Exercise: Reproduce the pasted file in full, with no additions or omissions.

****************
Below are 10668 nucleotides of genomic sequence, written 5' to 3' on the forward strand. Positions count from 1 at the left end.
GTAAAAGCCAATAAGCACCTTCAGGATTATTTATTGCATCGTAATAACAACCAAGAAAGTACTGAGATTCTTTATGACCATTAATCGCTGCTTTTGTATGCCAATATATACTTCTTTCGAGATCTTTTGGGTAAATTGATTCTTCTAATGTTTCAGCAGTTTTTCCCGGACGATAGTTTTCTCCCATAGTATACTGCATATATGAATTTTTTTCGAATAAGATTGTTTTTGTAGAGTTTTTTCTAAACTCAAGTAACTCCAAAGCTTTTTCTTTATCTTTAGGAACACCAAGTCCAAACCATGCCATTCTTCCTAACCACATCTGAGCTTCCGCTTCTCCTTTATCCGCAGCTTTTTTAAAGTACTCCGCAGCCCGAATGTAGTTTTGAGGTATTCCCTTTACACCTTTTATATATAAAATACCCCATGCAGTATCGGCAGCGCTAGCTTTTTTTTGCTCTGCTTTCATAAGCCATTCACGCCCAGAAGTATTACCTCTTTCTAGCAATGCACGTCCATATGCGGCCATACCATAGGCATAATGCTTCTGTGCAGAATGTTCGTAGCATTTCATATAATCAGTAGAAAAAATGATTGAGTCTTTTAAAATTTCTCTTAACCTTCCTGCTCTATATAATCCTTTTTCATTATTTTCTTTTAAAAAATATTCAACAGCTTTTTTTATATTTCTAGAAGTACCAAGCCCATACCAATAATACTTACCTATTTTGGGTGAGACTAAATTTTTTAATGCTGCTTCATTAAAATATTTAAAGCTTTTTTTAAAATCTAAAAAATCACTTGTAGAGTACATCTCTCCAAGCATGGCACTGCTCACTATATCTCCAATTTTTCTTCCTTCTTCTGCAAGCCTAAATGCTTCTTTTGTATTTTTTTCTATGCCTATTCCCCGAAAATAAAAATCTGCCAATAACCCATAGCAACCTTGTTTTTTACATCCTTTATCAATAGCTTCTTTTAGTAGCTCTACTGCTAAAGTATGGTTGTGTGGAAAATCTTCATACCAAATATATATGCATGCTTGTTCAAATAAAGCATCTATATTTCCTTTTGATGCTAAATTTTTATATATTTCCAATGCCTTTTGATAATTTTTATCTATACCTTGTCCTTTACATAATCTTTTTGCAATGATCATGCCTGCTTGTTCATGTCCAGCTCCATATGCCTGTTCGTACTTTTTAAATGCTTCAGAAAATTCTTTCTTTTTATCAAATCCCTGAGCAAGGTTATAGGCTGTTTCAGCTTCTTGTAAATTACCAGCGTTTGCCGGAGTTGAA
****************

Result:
Below are 10668 nucleotides of genomic sequence, written 5' to 3' on the forward strand. Positions count from 1 at the left end.
GTAAAAGCCAATAAGCACCTTCAGGATTATTTATTGCATCGTAATAACAACCAAGAAAGTACTGAGATTCTTTATGACCATTAATCGCTGCTTTTGTATGCCAATATATACTTCTTTCGAGATCTTTTGGGTAAATTGATTCTTCTAATGTTTCAGCAGTTTTTCCCGGACGATAGTTTTCTCCCATAGTATACTGCATATATGAATTTTTTTCGAATAAGATTGTTTTTGTAGAGTTTTTTCTAAACTCAAGTAACTCCAAAGCTTTTTCTTTATCTTTAGGAACACCAAGTCCAAACCATGCCATTCTTCCTAACCACATCTGAGCTTCCGCTTCTCCTTTATCCGCAGCTTTTTTAAAGTACTCCGCAGCCCGAATGTAGTTTTGAGGTATTCCCTTTACACCTTTTATATATAAAATACCCCATGCAGTATCGGCAGCGCTAGCTTTTTTTTGCTCTGCTTTCATAAGCCATTCACGCCCAGAAGTATTACCTCTTTCTAGCAATGCACGTCCATATGCGGCCATACCATAGGCATAATGCTTCTGTGCAGAATGTTCGTAGCATTTCATATAATCAGTAGAAAAAATGATTGAGTCTTTTAAAATTTCTCTTAACCTTCCTGCTCTATATAATCCTTTTTCATTATTTTCTTTTAAAAAATATTCAACAGCTTTTTTTATATTTCTAGAAGTACCAAGCCCATACCAATAATACTTACCTATTTTGGGTGAGACTAAATTTTTTAATGCTGCTTCATTAAAATATTTAAAGCTTTTTTTAAAATCTAAAAAATCACTTGTAGAGTACATCTCTCCAAGCATGGCACTGCTCACTATATCTCCAATTTTTCTTCCTTCTTCTGCAAGCCTAAATGCTTCTTTTGTATTTTTTTCTATGCCTATTCCCCGAAAATAAAAATCTGCCAATAACCCATAGCAACCTTGTTTTTTACATCCTTTATCAATAGCTTCTTTTAGTAGCTCTACTGCTAAAGTATGGTTGTGTGGAAAATCTTCATACCAAATATATATGCATGCTTGTTCAAATAAAGCATCTATATTTCCTTTTGATGCTAAATTTTTATATATTTCCAATGCCTTTTGATAATTTTTATCTATACCTTGTCCTTTACATAATCTTTTTGCAATGATCATGCCTGCTTGTTCATGTCCAGCTCCATATGCCTGTTCGTACTTTTTAAATGCTTCAGAAAATTCTTTCTTTTTATCAAATCCCTGAGCAAGGTTATAGGCTGTTTCAGCTTCTTGTAAATTACCAGCGTTTGCCGGAGTTGAA